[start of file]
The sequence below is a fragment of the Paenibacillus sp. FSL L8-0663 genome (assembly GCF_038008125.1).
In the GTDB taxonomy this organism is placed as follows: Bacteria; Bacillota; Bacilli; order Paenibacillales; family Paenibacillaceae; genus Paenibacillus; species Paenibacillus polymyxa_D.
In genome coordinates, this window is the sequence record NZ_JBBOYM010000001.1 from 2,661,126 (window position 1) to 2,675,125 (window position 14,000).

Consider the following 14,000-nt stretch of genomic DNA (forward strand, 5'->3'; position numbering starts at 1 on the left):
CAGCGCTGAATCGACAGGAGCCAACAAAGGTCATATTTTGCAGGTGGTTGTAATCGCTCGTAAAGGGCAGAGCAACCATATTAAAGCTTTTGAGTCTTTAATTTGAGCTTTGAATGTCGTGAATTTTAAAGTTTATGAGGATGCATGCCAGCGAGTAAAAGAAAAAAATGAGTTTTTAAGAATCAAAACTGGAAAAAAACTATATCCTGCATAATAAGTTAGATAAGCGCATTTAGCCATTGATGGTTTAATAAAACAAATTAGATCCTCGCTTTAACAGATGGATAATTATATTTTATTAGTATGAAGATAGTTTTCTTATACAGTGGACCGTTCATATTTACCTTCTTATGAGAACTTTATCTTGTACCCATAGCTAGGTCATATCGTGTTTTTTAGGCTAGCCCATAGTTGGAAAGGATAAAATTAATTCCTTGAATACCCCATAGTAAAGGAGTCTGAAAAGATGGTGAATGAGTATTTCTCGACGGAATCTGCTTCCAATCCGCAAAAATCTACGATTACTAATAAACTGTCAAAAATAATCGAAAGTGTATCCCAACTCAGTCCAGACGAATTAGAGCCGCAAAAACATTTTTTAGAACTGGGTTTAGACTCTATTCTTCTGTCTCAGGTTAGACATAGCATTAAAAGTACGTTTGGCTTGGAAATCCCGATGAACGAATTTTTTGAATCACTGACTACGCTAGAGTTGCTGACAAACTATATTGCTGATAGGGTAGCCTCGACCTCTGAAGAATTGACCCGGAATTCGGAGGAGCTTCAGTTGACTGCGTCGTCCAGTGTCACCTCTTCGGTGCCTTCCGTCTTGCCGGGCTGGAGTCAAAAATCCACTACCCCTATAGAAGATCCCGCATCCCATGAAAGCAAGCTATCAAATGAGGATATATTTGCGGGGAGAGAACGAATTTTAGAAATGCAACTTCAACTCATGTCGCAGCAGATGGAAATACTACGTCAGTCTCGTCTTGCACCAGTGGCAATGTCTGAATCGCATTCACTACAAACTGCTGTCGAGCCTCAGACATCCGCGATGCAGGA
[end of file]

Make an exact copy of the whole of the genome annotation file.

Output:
The sequence below is a fragment of the Paenibacillus sp. FSL L8-0663 genome (assembly GCF_038008125.1).
In the GTDB taxonomy this organism is placed as follows: Bacteria; Bacillota; Bacilli; order Paenibacillales; family Paenibacillaceae; genus Paenibacillus; species Paenibacillus polymyxa_D.
In genome coordinates, this window is the sequence record NZ_JBBOYM010000001.1 from 2,661,126 (window position 1) to 2,675,125 (window position 14,000).

Consider the following 14,000-nt stretch of genomic DNA (forward strand, 5'->3'; position numbering starts at 1 on the left):
CAGCGCTGAATCGACAGGAGCCAACAAAGGTCATATTTTGCAGGTGGTTGTAATCGCTCGTAAAGGGCAGAGCAACCATATTAAAGCTTTTGAGTCTTTAATTTGAGCTTTGAATGTCGTGAATTTTAAAGTTTATGAGGATGCATGCCAGCGAGTAAAAGAAAAAAATGAGTTTTTAAGAATCAAAACTGGAAAAAAACTATATCCTGCATAATAAGTTAGATAAGCGCATTTAGCCATTGATGGTTTAATAAAACAAATTAGATCCTCGCTTTAACAGATGGATAATTATATTTTATTAGTATGAAGATAGTTTTCTTATACAGTGGACCGTTCATATTTACCTTCTTATGAGAACTTTATCTTGTACCCATAGCTAGGTCATATCGTGTTTTTTAGGCTAGCCCATAGTTGGAAAGGATAAAATTAATTCCTTGAATACCCCATAGTAAAGGAGTCTGAAAAGATGGTGAATGAGTATTTCTCGACGGAATCTGCTTCCAATCCGCAAAAATCTACGATTACTAATAAACTGTCAAAAATAATCGAAAGTGTATCCCAACTCAGTCCAGACGAATTAGAGCCGCAAAAACATTTTTTAGAACTGGGTTTAGACTCTATTCTTCTGTCTCAGGTTAGACATAGCATTAAAAGTACGTTTGGCTTGGAAATCCCGATGAACGAATTTTTTGAATCACTGACTACGCTAGAGTTGCTGACAAACTATATTGCTGATAGGGTAGCCTCGACCTCTGAAGAATTGACCCGGAATTCGGAGGAGCTTCAGTTGACTGCGTCGTCCAGTGTCACCTCTTCGGTGCCTTCCGTCTTGCCGGGCTGGAGTCAAAAATCCACTACCCCTATAGAAGATCCCGCATCCCATGAAAGCAAGCTATCAAATGAGGATATATTTGCGGGGAGAGAACGAATTTTAGAAATGCAACTTCAACTCATGTCGCAGCAGATGGAAATACTACGTCAGTCTCGTCTTGCACCAGTGGCAATGTCTGAATCGCATTCACTACAAACTGCTGTCGAGCCTCAGACATCCGCGATGCAGGA